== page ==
Passengers struggle to board the train; children, ladies and old people struggle even more, owing to the height difference between the platform and the floor of the train. Trains frequently run late. The heat inside the coaches is unbearable. Freshness of the morning has vanished by the time you get off the train, your productivity is down. While at work, the bitter train ride in the evening to get back home keeps coming back to your mind. Thinking of leasing a car and drive to office daily, and spend even more time and money, to be in the traffic for longer hours?  Wait.!!! All this is about to change for the better. The Ministry of Transport and the Government have now got the best opportunity, to take this project on board.

The Railway Electrification and Modernisation Project (REMP), is now ready to go. Initially, the Panadura-Colombo-Veyangoda section will be upgraded and modernised to run electric trains. Soon you will be a proud passenger on one of the advanced electrified suburban railway services in South Asia.  Why should we electrify Panadura-Colombo-Veyangoda (64 km) section first? A large share of railway passengers now get in and get off between Panadura and Veyangoda.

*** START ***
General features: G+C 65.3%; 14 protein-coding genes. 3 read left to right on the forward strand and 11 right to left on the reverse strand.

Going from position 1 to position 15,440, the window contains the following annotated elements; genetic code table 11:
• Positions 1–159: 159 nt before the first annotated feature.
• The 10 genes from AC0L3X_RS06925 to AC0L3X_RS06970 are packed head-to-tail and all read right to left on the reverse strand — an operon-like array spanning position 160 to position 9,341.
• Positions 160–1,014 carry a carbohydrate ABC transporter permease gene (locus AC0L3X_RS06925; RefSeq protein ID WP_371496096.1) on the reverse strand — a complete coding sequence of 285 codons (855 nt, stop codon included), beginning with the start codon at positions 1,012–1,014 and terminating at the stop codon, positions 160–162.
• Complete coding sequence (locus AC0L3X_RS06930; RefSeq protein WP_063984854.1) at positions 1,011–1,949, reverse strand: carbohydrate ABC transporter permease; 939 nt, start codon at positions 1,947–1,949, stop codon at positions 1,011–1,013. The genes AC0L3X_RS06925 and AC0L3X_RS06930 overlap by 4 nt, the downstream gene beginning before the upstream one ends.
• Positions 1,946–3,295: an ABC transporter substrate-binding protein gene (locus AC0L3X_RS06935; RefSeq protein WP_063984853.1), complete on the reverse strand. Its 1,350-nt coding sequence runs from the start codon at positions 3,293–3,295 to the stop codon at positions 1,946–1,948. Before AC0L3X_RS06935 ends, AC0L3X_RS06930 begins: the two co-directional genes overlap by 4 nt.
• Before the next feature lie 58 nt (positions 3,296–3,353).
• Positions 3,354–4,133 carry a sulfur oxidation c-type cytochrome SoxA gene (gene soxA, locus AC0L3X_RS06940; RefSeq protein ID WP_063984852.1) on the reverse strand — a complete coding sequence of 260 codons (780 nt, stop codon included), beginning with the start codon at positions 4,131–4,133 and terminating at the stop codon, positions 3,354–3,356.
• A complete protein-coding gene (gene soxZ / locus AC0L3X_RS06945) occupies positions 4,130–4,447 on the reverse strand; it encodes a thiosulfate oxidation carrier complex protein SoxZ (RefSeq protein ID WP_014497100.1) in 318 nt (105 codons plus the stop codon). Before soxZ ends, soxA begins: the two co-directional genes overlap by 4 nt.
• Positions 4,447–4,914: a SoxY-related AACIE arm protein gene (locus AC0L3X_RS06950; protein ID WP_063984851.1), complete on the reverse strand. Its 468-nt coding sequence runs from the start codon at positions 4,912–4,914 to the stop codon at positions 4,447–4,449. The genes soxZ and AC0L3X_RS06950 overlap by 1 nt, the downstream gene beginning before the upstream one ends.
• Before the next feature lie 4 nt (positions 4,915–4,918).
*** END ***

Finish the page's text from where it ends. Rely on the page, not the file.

This section serves 43 per cent of the total railway passengers. More passengers will benefit by extending the electric train service to Kalutara South and Polgahawela. What about the increasingly popular Avissawella (KV line) service? What about Negombo and the airport? Certainly, such sectors will be done in stages 2, 3 and 4, as Sri Lanka moves systematically to modernise the entire suburban rail network in the Western Province. Then move to Kandy, Jaffna and Galle.

Economic benefits are immense